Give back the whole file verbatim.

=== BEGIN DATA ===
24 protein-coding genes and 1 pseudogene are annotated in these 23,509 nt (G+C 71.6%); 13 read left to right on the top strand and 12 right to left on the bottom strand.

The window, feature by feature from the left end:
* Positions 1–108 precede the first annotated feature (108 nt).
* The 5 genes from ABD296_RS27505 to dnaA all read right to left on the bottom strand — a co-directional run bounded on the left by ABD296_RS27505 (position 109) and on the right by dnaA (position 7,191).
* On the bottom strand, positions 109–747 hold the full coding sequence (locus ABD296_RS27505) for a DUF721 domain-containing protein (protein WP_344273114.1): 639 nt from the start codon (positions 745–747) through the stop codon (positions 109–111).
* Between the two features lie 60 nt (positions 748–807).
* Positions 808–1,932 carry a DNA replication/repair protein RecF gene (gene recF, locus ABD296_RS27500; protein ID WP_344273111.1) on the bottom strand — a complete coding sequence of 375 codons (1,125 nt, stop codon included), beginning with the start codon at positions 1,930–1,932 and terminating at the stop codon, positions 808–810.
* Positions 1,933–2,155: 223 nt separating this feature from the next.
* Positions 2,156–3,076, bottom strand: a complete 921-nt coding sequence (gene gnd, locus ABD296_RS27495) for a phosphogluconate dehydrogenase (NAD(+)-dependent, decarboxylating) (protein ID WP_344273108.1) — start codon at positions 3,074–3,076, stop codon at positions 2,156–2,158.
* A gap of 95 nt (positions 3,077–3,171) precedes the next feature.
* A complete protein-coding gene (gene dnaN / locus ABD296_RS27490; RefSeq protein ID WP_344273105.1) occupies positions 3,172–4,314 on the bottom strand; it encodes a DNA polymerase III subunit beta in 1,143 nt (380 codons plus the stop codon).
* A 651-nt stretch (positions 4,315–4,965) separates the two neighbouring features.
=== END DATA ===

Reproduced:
24 protein-coding genes and 1 pseudogene are annotated in these 23,509 nt (G+C 71.6%); 13 read left to right on the top strand and 12 right to left on the bottom strand.

The window, feature by feature from the left end:
* Positions 1–108 precede the first annotated feature (108 nt).
* The 5 genes from ABD296_RS27505 to dnaA all read right to left on the bottom strand — a co-directional run bounded on the left by ABD296_RS27505 (position 109) and on the right by dnaA (position 7,191).
* On the bottom strand, positions 109–747 hold the full coding sequence (locus ABD296_RS27505) for a DUF721 domain-containing protein (protein WP_344273114.1): 639 nt from the start codon (positions 745–747) through the stop codon (positions 109–111).
* Between the two features lie 60 nt (positions 748–807).
* Positions 808–1,932 carry a DNA replication/repair protein RecF gene (gene recF, locus ABD296_RS27500; protein ID WP_344273111.1) on the bottom strand — a complete coding sequence of 375 codons (1,125 nt, stop codon included), beginning with the start codon at positions 1,930–1,932 and terminating at the stop codon, positions 808–810.
* Positions 1,933–2,155: 223 nt separating this feature from the next.
* Positions 2,156–3,076, bottom strand: a complete 921-nt coding sequence (gene gnd, locus ABD296_RS27495) for a phosphogluconate dehydrogenase (NAD(+)-dependent, decarboxylating) (protein ID WP_344273108.1) — start codon at positions 3,074–3,076, stop codon at positions 2,156–2,158.
* A gap of 95 nt (positions 3,077–3,171) precedes the next feature.
* A complete protein-coding gene (gene dnaN / locus ABD296_RS27490; RefSeq protein ID WP_344273105.1) occupies positions 3,172–4,314 on the bottom strand; it encodes a DNA polymerase III subunit beta in 1,143 nt (380 codons plus the stop codon).
* A 651-nt stretch (positions 4,315–4,965) separates the two neighbouring features.